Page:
Music News & Reviews

Tedeschi Trucks Band rides ‘Wheels of Soul’ back to Cincinnati

Derek Trucks and Susan Tedeschi performed with the Tedeschi Trucks Band at the 2015 New Orleans Jazz & Heritage Festival.
Derek Trucks and Susan Tedeschi performed with the Tedeschi Trucks Band at the 2015 New Orleans Jazz & Heritage Festival. Invision/AP

Wheels of Soul Tour 2017

Featuring Tedeschi Trucks Band, The Wood Brothers and Hot Tuna. 7 p.m. July 21 at PNC Pavilion in Cincinnati. $52, $62, $79.,,,

In a summer full of festivals large and larger, the single-evening trek undertaken by the Tedeschi Trucks Band in recent years stands as a lesson in efficiency and solidarity.

Now in its third year, TTB’s Wheels of Soul Tour invites two other acts, like-minded in their love of roots-directed and slightly retro-leaning music, to share the bill. In that sense, a Wheels of Soul show seems more like a rudimentary multi-act concert. But the festival spirit comes in through the sense of invitation.

The guitar slinging rock ’n’ roll couple of Derek Trucks and Susan Tedeschi — not to mention the surrounding singers, horn section and rhythm players who flesh out the band roster of 12 artists — frequently sit in with their guest acts, and vice versa. That makes for some rather exciting mash-ups, such as the the time the TTB horns teamed with Los Lobos on “Mas y Mas” or when Trucks and North Mississippi All-Stars guitarist Luther Dickinson let a furious dual jam melt away briefly into the Allman Brothers classic “Little Martha.”

Those two moments came from last year’s Wheels of Soul concert at the PNC Pavilion in Cincinnati. The current tour returns there Friday night with two new co-stars: The Wood Brothers and Hot Tuna.

The Wood Brothers is the folk, blues and soul pairing of siblings Oliver Wood (on guitar and vocals) and bassist Chris Wood (also known as the latter third of the jam-jazz-funk trio Medeski, Martin & Wood). Percussionist Jano Rix solidified the band as a trio in 2012. The Wood Brothers’ newest album is a concert set called “Live at the Barn.” It was recorded at Levon Helm’s famed Barn studio last summer in Woodstock, N.Y.

Hot Tuna has embraced blues traditions for more than 45 years, beginning as a side project for two Jefferson Airplane co-founders: guitarist Jorma Kaukonen and bassist Jack Casady. Kaukonen isn’t one for nostalgia, but it will be curious to see whether he performs “Embryonic Journey” on Friday night. The tune is a longtime instrumental staple of his repertoire, which was first released on the Airplane’s “Surrealistic Pillow” album 50 years ago last winter.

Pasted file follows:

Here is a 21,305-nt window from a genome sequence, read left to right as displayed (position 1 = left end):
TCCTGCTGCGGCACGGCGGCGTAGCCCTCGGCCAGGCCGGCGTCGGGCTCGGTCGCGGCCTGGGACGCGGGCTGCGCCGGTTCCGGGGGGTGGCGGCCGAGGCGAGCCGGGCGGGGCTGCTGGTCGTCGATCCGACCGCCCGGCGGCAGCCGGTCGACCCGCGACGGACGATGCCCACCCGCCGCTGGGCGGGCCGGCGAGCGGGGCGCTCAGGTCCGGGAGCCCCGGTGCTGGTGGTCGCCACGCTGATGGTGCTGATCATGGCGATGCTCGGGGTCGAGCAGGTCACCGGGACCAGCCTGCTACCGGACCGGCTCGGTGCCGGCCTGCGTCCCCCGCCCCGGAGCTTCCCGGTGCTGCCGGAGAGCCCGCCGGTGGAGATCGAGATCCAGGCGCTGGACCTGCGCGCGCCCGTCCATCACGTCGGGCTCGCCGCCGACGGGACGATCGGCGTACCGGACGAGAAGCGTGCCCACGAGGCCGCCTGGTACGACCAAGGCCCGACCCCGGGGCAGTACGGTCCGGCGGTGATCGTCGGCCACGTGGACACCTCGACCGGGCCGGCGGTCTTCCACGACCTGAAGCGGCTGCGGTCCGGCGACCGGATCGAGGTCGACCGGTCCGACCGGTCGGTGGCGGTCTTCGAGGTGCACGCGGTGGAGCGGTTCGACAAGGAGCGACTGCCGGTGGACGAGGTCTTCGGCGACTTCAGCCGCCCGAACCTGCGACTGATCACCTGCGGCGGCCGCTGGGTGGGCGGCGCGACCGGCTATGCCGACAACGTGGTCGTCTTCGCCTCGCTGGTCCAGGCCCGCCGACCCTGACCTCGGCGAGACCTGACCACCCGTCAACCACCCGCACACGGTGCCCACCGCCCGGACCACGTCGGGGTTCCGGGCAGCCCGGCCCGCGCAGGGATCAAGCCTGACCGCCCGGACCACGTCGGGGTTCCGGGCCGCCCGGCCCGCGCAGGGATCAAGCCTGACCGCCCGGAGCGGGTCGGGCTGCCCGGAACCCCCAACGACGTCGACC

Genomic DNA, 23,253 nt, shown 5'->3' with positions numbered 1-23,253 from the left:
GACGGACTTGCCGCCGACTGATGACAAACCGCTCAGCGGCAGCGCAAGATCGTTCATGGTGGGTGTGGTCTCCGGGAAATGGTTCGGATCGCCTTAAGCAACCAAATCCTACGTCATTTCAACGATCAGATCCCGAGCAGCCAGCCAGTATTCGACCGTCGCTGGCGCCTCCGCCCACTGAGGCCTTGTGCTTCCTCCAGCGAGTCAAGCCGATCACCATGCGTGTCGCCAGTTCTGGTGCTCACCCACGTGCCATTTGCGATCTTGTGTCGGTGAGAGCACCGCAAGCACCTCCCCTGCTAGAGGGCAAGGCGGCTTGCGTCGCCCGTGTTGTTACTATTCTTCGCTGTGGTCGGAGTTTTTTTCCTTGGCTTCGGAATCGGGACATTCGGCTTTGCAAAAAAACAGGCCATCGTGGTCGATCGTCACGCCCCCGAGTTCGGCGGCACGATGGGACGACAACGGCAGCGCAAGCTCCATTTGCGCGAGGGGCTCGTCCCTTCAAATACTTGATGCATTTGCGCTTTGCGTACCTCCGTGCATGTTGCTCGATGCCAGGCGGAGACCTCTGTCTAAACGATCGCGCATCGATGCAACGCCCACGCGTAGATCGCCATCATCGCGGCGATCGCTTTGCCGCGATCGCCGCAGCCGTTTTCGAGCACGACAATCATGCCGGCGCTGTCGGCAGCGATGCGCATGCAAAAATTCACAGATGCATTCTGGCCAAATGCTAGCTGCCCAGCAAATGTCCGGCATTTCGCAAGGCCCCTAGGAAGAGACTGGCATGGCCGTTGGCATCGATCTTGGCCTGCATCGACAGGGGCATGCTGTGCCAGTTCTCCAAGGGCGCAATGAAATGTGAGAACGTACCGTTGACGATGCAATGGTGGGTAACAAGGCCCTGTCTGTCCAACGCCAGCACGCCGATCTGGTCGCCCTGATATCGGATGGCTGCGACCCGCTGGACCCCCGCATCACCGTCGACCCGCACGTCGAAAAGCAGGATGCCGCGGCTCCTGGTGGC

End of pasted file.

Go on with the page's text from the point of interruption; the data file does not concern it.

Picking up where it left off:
As for the hosting TTB, it is celebrating the spring release of “Live from the Fox Oakland,” a two-disc set taken from post-Wheels of Soul Tour shows last August that neatly encapsulate the revue-style groove that makes for a merry cross between the Joe Cocker-Leon Russell-led band Mad Dogs and Englishmen, and Sly and the Family Stone.

Nikki Lane

9 p.m. July 25 at Cosmic Charlie’s. 723 National Ave. $15. 859-333-4817.,

The cosmic yodel that Nikki Lane lets loose with at the onset of her new album, “Highway Queen,” makes for a compelling Americana battle cry. But it’s also deceptive, because the tune it jump-starts, the exquisitely titled “700,000 Rednecks,” quickly dissolves into a pool of country cool that falls somewhere between Bobbie Gentry and Dusty Springfield.

Singer Nikki Lane in May 2016 at Ryman Auditorium in Nashville. Laura Roberts Invision/AP

But that’s just the beginning to one of the year’s most audacious country records, one that’s too wayward in temperament and tradition for country radio to ever think of touching it.

For example, the title tune to “Highway Queen” eases in, as if from the prairies, on echoing strains of pedal-steel guitar before gathering steam for a far more raucous roadhouse grind. Ditto for the white-line fever that waits outside the casino escapade “Jackpot” and the deliciously blunt cheap-talk parable “Big Mouth” (“Is this really small town? Is that what we’re talking about? Is that where this is coming from, or is it just your big mouth?”). And for pure fun, there is the vintage girl-group undercurrent of “Companion.”

Lane might not have amassed star status by this point, even though “Highway Queen” puts just about every mainstream country album of the summer to shame. She has, however, picked up some pretty impressive pals. This spring, she wound up at Loretta Lynn’s Hurricane Mills ranch to sing the latter’s 1966 hit “Don’t Come Home A-Drinkin’ (With Lovin’ on Your Mind)” alongside the country music matriarch. The performance was broadcast on a Saturday installment of “CBS This Morning.”

Lane last made her way through Lexington two summers ago by way of an 11th-hour booking at the Green Lantern. She was supporting her Dan Auerbach-produced album “All or Nothin’” at the time. “Highway Queen” brings her back to town Tuesday for a performance at Cosmic Charlie’s.

Jonathan Tyler, who was producer for “Highway Queen,” will open the show.